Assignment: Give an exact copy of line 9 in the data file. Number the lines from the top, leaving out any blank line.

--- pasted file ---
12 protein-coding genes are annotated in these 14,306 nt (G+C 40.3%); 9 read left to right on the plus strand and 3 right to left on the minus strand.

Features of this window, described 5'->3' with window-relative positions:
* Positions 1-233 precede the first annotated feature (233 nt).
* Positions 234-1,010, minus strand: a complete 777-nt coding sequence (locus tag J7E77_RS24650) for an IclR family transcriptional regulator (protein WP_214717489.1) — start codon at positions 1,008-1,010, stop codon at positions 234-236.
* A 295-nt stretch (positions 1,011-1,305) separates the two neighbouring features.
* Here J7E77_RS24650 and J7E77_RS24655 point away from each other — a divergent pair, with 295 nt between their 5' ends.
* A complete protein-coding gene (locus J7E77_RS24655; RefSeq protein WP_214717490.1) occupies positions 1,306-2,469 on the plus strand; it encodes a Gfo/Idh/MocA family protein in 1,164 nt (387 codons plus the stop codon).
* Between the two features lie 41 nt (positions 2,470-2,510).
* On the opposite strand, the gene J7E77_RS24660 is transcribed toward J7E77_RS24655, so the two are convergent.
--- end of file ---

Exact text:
* On the opposite strand, the gene J7E77_RS24660 is transcribed toward J7E77_RS24655, so the two are convergent.